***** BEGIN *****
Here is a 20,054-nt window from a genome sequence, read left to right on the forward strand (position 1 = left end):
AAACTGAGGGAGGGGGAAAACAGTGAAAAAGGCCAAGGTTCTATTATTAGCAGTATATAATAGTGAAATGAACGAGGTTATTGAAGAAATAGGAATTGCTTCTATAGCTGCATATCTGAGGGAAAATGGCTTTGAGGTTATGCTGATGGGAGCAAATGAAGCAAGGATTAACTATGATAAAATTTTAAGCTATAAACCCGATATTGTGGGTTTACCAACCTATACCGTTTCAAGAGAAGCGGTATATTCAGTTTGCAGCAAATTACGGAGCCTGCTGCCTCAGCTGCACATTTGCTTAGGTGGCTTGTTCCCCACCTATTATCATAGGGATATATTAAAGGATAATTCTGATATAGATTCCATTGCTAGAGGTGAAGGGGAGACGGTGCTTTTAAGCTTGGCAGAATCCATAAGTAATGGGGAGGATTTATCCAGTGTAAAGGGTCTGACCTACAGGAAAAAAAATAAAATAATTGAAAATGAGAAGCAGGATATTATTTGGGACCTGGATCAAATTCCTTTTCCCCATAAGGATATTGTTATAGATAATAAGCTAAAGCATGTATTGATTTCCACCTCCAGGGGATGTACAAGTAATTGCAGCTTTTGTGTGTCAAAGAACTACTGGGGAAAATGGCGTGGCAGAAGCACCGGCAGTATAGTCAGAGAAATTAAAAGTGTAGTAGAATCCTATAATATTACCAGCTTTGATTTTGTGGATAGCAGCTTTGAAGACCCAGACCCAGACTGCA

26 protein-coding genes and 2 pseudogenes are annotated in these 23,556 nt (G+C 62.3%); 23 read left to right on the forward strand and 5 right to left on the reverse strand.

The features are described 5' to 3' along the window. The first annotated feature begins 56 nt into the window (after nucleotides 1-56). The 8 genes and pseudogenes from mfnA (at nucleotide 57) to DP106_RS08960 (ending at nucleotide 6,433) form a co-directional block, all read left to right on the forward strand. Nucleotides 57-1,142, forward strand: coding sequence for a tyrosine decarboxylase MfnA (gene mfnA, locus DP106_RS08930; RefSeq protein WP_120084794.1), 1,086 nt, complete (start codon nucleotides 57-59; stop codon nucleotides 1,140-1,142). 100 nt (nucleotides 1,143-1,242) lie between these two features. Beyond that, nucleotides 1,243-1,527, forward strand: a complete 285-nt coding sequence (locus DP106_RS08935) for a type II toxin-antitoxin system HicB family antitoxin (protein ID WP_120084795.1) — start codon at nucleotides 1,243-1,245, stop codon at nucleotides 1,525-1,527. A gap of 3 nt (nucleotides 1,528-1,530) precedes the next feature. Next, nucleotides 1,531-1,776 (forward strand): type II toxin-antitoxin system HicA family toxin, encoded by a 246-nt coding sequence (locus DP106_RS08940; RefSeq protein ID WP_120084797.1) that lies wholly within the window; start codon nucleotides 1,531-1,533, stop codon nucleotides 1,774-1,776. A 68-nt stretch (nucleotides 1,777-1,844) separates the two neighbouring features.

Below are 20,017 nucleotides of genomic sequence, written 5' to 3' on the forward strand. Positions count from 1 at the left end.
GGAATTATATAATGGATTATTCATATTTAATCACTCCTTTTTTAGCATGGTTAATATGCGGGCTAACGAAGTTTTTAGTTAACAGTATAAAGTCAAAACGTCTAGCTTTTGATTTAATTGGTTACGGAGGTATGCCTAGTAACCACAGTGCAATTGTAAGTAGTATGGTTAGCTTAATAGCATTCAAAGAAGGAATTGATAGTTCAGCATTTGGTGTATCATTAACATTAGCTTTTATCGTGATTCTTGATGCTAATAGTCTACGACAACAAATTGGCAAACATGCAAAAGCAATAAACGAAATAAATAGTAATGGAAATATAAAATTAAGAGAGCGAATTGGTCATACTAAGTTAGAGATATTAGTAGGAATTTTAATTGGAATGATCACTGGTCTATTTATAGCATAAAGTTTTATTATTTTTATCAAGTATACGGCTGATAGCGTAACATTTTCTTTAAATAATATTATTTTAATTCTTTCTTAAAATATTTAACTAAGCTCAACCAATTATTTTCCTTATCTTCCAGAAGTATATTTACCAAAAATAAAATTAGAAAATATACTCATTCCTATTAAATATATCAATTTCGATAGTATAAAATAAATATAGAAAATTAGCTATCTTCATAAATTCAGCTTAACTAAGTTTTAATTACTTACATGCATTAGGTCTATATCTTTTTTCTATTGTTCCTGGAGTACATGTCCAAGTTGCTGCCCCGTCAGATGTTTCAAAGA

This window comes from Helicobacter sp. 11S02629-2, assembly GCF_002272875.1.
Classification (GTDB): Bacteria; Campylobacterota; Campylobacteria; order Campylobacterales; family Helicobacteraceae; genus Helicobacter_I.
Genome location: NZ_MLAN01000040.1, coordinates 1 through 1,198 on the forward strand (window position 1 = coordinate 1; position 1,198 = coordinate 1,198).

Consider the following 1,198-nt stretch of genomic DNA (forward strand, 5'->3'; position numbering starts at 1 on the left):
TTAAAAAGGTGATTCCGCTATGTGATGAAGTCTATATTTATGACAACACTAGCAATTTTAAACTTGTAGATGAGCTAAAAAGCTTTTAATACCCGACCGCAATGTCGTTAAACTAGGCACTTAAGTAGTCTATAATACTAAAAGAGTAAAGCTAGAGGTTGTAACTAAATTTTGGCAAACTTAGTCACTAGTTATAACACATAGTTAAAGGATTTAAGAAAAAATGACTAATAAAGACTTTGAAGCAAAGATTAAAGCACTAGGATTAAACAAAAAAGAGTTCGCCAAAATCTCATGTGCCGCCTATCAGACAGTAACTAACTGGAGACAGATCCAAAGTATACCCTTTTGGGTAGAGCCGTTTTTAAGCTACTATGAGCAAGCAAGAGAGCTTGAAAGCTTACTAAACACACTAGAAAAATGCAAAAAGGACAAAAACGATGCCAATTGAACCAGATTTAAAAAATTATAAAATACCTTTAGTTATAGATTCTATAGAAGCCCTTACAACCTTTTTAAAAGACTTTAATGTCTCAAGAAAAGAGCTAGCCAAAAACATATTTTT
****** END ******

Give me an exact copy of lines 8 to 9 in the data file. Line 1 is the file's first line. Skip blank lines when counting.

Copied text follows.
Classification (GTDB): Bacteria; Campylobacterota; Campylobacteria; order Campylobacterales; family Helicobacteraceae; genus Helicobacter_I.
Genome location: NZ_MLAN01000040.1, coordinates 1 through 1,198 on the forward strand (window position 1 = coordinate 1; position 1,198 = coordinate 1,198).